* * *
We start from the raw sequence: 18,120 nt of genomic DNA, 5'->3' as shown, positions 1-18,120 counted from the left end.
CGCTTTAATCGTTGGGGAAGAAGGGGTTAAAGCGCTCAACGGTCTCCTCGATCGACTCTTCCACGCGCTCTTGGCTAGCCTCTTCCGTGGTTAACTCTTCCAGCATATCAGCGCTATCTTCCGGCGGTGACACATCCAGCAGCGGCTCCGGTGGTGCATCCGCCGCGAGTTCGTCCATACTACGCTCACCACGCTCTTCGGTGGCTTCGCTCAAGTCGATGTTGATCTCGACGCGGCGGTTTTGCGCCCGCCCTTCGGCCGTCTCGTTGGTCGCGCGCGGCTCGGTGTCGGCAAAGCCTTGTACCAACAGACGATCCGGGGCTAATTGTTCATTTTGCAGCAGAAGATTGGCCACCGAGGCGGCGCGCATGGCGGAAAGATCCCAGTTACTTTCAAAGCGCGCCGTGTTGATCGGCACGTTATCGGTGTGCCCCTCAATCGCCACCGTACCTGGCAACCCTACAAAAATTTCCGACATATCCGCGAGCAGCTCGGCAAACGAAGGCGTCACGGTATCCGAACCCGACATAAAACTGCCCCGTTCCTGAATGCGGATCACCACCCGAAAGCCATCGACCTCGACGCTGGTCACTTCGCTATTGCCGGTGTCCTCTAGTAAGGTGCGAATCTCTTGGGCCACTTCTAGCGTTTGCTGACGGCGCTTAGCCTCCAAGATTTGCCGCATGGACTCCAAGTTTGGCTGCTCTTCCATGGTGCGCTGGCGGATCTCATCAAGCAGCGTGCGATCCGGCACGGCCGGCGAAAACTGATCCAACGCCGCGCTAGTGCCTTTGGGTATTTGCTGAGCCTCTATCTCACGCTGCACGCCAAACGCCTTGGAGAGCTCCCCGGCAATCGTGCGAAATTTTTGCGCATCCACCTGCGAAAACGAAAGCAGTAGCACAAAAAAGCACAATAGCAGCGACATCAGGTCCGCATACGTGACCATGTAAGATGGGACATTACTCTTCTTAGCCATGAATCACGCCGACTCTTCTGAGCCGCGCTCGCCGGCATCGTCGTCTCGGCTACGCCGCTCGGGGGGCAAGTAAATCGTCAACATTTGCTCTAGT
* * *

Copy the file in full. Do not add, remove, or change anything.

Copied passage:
We start from the raw sequence: 18,120 nt of genomic DNA, 5'->3' as shown, positions 1-18,120 counted from the left end.
CGCTTTAATCGTTGGGGAAGAAGGGGTTAAAGCGCTCAACGGTCTCCTCGATCGACTCTTCCACGCGCTCTTGGCTAGCCTCTTCCGTGGTTAACTCTTCCAGCATATCAGCGCTATCTTCCGGCGGTGACACATCCAGCAGCGGCTCCGGTGGTGCATCCGCCGCGAGTTCGTCCATACTACGCTCACCACGCTCTTCGGTGGCTTCGCTCAAGTCGATGTTGATCTCGACGCGGCGGTTTTGCGCCCGCCCTTCGGCCGTCTCGTTGGTCGCGCGCGGCTCGGTGTCGGCAAAGCCTTGTACCAACAGACGATCCGGGGCTAATTGTTCATTTTGCAGCAGAAGATTGGCCACCGAGGCGGCGCGCATGGCGGAAAGATCCCAGTTACTTTCAAAGCGCGCCGTGTTGATCGGCACGTTATCGGTGTGCCCCTCAATCGCCACCGTACCTGGCAACCCTACAAAAATTTCCGACATATCCGCGAGCAGCTCGGCAAACGAAGGCGTCACGGTATCCGAACCCGACATAAAACTGCCCCGTTCCTGAATGCGGATCACCACCCGAAAGCCATCGACCTCGACGCTGGTCACTTCGCTATTGCCGGTGTCCTCTAGTAAGGTGCGAATCTCTTGGGCCACTTCTAGCGTTTGCTGACGGCGCTTAGCCTCCAAGATTTGCCGCATGGACTCCAAGTTTGGCTGCTCTTCCATGGTGCGCTGGCGGATCTCATCAAGCAGCGTGCGATCCGGCACGGCCGGCGAAAACTGATCCAACGCCGCGCTAGTGCCTTTGGGTATTTGCTGAGCCTCTATCTCACGCTGCACGCCAAACGCCTTGGAGAGCTCCCCGGCAATCGTGCGAAATTTTTGCGCATCCACCTGCGAAAACGAAAGCAGTAGCACAAAAAAGCACAATAGCAGCGACATCAGGTCCGCATACGTGACCATGTAAGATGGGACATTACTCTTCTTAGCCATGAATCACGCCGACTCTTCTGAGCCGCGCTCGCCGGCATCGTCGTCTCGGCTACGCCGCTCGGGGGGCAAGTAAATCGTCAACATTTGCTCTAGT